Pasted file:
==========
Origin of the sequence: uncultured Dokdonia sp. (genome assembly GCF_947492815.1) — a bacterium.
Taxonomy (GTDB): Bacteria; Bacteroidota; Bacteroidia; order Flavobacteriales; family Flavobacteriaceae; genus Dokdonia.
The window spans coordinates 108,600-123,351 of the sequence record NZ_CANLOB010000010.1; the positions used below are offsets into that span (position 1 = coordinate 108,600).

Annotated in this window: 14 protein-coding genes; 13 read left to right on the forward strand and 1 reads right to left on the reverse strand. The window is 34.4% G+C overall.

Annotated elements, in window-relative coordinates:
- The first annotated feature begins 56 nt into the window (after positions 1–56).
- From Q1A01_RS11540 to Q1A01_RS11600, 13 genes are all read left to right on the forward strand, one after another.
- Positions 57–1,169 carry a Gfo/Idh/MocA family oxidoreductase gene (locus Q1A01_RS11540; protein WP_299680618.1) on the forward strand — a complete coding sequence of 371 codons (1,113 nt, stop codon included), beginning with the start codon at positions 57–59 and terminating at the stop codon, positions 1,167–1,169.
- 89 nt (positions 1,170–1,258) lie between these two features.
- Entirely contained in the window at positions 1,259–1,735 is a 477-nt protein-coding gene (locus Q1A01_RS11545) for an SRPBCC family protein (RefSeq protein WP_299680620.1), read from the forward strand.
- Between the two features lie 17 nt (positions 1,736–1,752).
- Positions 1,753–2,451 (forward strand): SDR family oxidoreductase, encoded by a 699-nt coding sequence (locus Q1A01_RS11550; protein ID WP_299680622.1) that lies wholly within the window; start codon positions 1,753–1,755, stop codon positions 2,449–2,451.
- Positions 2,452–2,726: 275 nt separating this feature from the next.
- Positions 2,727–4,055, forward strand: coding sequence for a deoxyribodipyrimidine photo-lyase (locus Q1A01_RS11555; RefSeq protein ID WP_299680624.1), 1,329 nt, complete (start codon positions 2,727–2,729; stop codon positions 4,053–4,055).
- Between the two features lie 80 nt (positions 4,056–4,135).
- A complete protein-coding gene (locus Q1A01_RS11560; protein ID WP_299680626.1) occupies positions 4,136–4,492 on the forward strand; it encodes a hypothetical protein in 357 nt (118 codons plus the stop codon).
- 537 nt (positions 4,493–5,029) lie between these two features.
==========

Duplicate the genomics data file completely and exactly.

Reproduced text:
Origin of the sequence: uncultured Dokdonia sp. (genome assembly GCF_947492815.1) — a bacterium.
Taxonomy (GTDB): Bacteria; Bacteroidota; Bacteroidia; order Flavobacteriales; family Flavobacteriaceae; genus Dokdonia.
The window spans coordinates 108,600-123,351 of the sequence record NZ_CANLOB010000010.1; the positions used below are offsets into that span (position 1 = coordinate 108,600).

Annotated in this window: 14 protein-coding genes; 13 read left to right on the forward strand and 1 reads right to left on the reverse strand. The window is 34.4% G+C overall.

Annotated elements, in window-relative coordinates:
- The first annotated feature begins 56 nt into the window (after positions 1–56).
- From Q1A01_RS11540 to Q1A01_RS11600, 13 genes are all read left to right on the forward strand, one after another.
- Positions 57–1,169 carry a Gfo/Idh/MocA family oxidoreductase gene (locus Q1A01_RS11540; protein WP_299680618.1) on the forward strand — a complete coding sequence of 371 codons (1,113 nt, stop codon included), beginning with the start codon at positions 57–59 and terminating at the stop codon, positions 1,167–1,169.
- 89 nt (positions 1,170–1,258) lie between these two features.
- Entirely contained in the window at positions 1,259–1,735 is a 477-nt protein-coding gene (locus Q1A01_RS11545) for an SRPBCC family protein (RefSeq protein WP_299680620.1), read from the forward strand.
- Between the two features lie 17 nt (positions 1,736–1,752).
- Positions 1,753–2,451 (forward strand): SDR family oxidoreductase, encoded by a 699-nt coding sequence (locus Q1A01_RS11550; protein ID WP_299680622.1) that lies wholly within the window; start codon positions 1,753–1,755, stop codon positions 2,449–2,451.
- Positions 2,452–2,726: 275 nt separating this feature from the next.
- Positions 2,727–4,055, forward strand: coding sequence for a deoxyribodipyrimidine photo-lyase (locus Q1A01_RS11555; RefSeq protein ID WP_299680624.1), 1,329 nt, complete (start codon positions 2,727–2,729; stop codon positions 4,053–4,055).
- Between the two features lie 80 nt (positions 4,056–4,135).
- A complete protein-coding gene (locus Q1A01_RS11560; protein ID WP_299680626.1) occupies positions 4,136–4,492 on the forward strand; it encodes a hypothetical protein in 357 nt (118 codons plus the stop codon).
- 537 nt (positions 4,493–5,029) lie between these two features.